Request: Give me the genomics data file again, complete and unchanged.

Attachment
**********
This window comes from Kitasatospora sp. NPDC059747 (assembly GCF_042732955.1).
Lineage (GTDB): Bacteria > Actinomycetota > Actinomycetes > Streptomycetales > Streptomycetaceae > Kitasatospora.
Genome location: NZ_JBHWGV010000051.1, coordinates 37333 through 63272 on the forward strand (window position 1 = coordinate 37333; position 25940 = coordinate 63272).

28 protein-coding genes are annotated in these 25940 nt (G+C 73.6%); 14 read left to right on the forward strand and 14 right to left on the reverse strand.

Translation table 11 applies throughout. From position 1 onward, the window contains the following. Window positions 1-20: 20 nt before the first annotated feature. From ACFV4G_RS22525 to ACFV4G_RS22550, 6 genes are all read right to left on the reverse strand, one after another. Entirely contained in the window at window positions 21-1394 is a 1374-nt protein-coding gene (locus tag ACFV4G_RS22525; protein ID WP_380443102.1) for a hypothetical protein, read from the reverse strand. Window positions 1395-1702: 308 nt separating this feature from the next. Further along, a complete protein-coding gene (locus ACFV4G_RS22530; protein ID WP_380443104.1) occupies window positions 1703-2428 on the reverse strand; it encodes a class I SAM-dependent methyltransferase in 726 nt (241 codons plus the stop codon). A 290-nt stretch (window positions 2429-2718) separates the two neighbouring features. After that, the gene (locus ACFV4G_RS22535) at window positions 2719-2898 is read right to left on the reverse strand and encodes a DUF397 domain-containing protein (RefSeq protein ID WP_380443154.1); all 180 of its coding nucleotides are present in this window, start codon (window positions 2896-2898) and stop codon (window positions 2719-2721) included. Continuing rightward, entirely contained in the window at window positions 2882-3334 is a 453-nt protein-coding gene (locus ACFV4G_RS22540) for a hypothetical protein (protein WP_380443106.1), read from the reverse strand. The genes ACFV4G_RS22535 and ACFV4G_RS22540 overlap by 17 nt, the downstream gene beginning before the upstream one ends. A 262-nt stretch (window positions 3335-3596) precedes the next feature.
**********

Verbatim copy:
This window comes from Kitasatospora sp. NPDC059747 (assembly GCF_042732955.1).
Lineage (GTDB): Bacteria > Actinomycetota > Actinomycetes > Streptomycetales > Streptomycetaceae > Kitasatospora.
Genome location: NZ_JBHWGV010000051.1, coordinates 37333 through 63272 on the forward strand (window position 1 = coordinate 37333; position 25940 = coordinate 63272).

28 protein-coding genes are annotated in these 25940 nt (G+C 73.6%); 14 read left to right on the forward strand and 14 right to left on the reverse strand.

Translation table 11 applies throughout. From position 1 onward, the window contains the following. Window positions 1-20: 20 nt before the first annotated feature. From ACFV4G_RS22525 to ACFV4G_RS22550, 6 genes are all read right to left on the reverse strand, one after another. Entirely contained in the window at window positions 21-1394 is a 1374-nt protein-coding gene (locus tag ACFV4G_RS22525; protein ID WP_380443102.1) for a hypothetical protein, read from the reverse strand. Window positions 1395-1702: 308 nt separating this feature from the next. Further along, a complete protein-coding gene (locus ACFV4G_RS22530; protein ID WP_380443104.1) occupies window positions 1703-2428 on the reverse strand; it encodes a class I SAM-dependent methyltransferase in 726 nt (241 codons plus the stop codon). A 290-nt stretch (window positions 2429-2718) separates the two neighbouring features. After that, the gene (locus ACFV4G_RS22535) at window positions 2719-2898 is read right to left on the reverse strand and encodes a DUF397 domain-containing protein (RefSeq protein ID WP_380443154.1); all 180 of its coding nucleotides are present in this window, start codon (window positions 2896-2898) and stop codon (window positions 2719-2721) included. Continuing rightward, entirely contained in the window at window positions 2882-3334 is a 453-nt protein-coding gene (locus ACFV4G_RS22540) for a hypothetical protein (protein WP_380443106.1), read from the reverse strand. The genes ACFV4G_RS22535 and ACFV4G_RS22540 overlap by 17 nt, the downstream gene beginning before the upstream one ends. A 262-nt stretch (window positions 3335-3596) precedes the next feature.